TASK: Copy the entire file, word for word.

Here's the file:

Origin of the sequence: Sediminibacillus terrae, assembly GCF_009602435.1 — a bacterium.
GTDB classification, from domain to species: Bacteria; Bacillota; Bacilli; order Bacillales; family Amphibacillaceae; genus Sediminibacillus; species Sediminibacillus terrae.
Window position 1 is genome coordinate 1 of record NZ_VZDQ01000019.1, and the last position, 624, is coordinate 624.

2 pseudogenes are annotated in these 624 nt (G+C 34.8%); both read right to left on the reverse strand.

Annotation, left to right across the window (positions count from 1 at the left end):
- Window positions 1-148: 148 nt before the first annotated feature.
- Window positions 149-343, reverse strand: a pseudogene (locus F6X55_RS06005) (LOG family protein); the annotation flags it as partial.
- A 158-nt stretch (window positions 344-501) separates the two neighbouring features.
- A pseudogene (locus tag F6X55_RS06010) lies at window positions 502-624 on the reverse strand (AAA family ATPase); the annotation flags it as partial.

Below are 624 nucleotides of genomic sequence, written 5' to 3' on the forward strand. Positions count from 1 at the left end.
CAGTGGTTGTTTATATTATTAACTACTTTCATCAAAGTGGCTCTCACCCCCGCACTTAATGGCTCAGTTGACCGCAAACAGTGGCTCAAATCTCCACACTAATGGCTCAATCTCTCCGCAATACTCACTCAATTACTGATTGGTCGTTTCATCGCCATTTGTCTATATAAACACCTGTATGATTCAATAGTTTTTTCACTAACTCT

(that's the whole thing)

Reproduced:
Origin of the sequence: Sediminibacillus terrae, assembly GCF_009602435.1 — a bacterium.
GTDB classification, from domain to species: Bacteria; Bacillota; Bacilli; order Bacillales; family Amphibacillaceae; genus Sediminibacillus; species Sediminibacillus terrae.
Window position 1 is genome coordinate 1 of record NZ_VZDQ01000019.1, and the last position, 624, is coordinate 624.

2 pseudogenes are annotated in these 624 nt (G+C 34.8%); both read right to left on the reverse strand.

Annotation, left to right across the window (positions count from 1 at the left end):
- Window positions 1-148: 148 nt before the first annotated feature.
- Window positions 149-343, reverse strand: a pseudogene (locus F6X55_RS06005) (LOG family protein); the annotation flags it as partial.
- A 158-nt stretch (window positions 344-501) separates the two neighbouring features.
- A pseudogene (locus tag F6X55_RS06010) lies at window positions 502-624 on the reverse strand (AAA family ATPase); the annotation flags it as partial.

Below are 624 nucleotides of genomic sequence, written 5' to 3' on the forward strand. Positions count from 1 at the left end.
CAGTGGTTGTTTATATTATTAACTACTTTCATCAAAGTGGCTCTCACCCCCGCACTTAATGGCTCAGTTGACCGCAAACAGTGGCTCAAATCTCCACACTAATGGCTCAATCTCTCCGCAATACTCACTCAATTACTGATTGGTCGTTTCATCGCCATTTGTCTATATAAACACCTGTATGATTCAATAGTTTTTTCACTAACTCT